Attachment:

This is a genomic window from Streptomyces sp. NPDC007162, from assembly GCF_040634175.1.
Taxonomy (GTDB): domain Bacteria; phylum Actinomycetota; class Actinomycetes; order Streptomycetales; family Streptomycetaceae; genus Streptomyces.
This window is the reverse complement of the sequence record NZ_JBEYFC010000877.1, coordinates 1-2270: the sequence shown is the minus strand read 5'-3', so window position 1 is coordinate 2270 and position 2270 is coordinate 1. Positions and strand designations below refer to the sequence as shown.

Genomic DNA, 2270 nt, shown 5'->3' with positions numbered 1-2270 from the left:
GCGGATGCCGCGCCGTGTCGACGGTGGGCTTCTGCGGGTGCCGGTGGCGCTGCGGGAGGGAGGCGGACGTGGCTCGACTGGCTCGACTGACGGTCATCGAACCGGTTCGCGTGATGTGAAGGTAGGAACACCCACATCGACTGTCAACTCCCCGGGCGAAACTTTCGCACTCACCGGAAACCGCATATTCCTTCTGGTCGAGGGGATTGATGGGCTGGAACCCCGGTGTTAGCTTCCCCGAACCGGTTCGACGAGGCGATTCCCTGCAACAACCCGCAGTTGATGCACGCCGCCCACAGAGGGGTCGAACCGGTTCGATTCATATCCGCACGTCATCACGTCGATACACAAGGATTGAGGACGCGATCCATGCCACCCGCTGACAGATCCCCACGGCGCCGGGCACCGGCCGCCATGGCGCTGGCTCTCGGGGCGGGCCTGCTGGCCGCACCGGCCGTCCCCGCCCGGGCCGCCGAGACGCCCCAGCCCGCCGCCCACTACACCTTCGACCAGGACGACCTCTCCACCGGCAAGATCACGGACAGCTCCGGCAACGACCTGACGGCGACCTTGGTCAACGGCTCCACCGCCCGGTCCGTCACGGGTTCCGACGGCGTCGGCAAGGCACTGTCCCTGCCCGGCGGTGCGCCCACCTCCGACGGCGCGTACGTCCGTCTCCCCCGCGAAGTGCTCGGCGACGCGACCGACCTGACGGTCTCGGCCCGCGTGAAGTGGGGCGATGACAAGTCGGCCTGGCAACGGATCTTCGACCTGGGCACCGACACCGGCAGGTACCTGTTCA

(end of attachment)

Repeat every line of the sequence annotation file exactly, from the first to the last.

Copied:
This is a genomic window from Streptomyces sp. NPDC007162, from assembly GCF_040634175.1.
Taxonomy (GTDB): domain Bacteria; phylum Actinomycetota; class Actinomycetes; order Streptomycetales; family Streptomycetaceae; genus Streptomyces.
This window is the reverse complement of the sequence record NZ_JBEYFC010000877.1, coordinates 1-2270: the sequence shown is the minus strand read 5'-3', so window position 1 is coordinate 2270 and position 2270 is coordinate 1. Positions and strand designations below refer to the sequence as shown.

Genomic DNA, 2270 nt, shown 5'->3' with positions numbered 1-2270 from the left:
GCGGATGCCGCGCCGTGTCGACGGTGGGCTTCTGCGGGTGCCGGTGGCGCTGCGGGAGGGAGGCGGACGTGGCTCGACTGGCTCGACTGACGGTCATCGAACCGGTTCGCGTGATGTGAAGGTAGGAACACCCACATCGACTGTCAACTCCCCGGGCGAAACTTTCGCACTCACCGGAAACCGCATATTCCTTCTGGTCGAGGGGATTGATGGGCTGGAACCCCGGTGTTAGCTTCCCCGAACCGGTTCGACGAGGCGATTCCCTGCAACAACCCGCAGTTGATGCACGCCGCCCACAGAGGGGTCGAACCGGTTCGATTCATATCCGCACGTCATCACGTCGATACACAAGGATTGAGGACGCGATCCATGCCACCCGCTGACAGATCCCCACGGCGCCGGGCACCGGCCGCCATGGCGCTGGCTCTCGGGGCGGGCCTGCTGGCCGCACCGGCCGTCCCCGCCCGGGCCGCCGAGACGCCCCAGCCCGCCGCCCACTACACCTTCGACCAGGACGACCTCTCCACCGGCAAGATCACGGACAGCTCCGGCAACGACCTGACGGCGACCTTGGTCAACGGCTCCACCGCCCGGTCCGTCACGGGTTCCGACGGCGTCGGCAAGGCACTGTCCCTGCCCGGCGGTGCGCCCACCTCCGACGGCGCGTACGTCCGTCTCCCCCGCGAAGTGCTCGGCGACGCGACCGACCTGACGGTCTCGGCCCGCGTGAAGTGGGGCGATGACAAGTCGGCCTGGCAACGGATCTTCGACCTGGGCACCGACACCGGCAGGTACCTGTTCA